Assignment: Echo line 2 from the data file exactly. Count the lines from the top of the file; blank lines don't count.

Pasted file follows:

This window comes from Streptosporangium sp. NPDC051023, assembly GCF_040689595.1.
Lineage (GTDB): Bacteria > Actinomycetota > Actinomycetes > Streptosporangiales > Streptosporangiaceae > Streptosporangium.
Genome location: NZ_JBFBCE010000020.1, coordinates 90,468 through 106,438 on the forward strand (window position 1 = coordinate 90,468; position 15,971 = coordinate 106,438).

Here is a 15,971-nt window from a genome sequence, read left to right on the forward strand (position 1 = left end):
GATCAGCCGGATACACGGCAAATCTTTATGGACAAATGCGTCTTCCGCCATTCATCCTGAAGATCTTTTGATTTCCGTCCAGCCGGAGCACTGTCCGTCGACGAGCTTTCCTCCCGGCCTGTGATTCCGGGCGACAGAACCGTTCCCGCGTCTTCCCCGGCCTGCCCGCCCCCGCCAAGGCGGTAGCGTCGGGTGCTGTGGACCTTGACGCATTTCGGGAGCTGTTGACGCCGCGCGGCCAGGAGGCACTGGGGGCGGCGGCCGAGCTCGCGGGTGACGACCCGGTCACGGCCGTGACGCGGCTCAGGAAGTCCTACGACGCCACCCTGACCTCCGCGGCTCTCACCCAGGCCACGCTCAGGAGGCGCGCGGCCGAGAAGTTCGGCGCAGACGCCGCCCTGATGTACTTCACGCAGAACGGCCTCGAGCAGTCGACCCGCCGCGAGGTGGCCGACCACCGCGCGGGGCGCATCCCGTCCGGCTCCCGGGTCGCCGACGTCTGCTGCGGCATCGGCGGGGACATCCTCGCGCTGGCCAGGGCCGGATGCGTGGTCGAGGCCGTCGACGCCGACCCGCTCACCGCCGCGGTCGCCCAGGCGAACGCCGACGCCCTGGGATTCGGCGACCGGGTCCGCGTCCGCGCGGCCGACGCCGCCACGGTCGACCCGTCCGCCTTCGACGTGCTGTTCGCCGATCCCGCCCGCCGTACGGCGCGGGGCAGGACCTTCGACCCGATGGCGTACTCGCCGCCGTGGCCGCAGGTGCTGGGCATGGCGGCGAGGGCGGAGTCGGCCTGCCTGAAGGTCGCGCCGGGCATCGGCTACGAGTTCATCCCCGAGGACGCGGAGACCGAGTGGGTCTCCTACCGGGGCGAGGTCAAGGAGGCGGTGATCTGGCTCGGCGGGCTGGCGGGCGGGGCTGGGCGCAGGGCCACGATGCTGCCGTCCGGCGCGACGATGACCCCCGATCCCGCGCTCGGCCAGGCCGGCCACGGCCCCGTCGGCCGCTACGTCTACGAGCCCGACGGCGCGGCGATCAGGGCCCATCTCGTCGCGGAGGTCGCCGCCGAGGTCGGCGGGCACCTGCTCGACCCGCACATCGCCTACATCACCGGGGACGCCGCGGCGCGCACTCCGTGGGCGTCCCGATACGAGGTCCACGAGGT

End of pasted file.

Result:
Lineage (GTDB): Bacteria > Actinomycetota > Actinomycetes > Streptosporangiales > Streptosporangiaceae > Streptosporangium.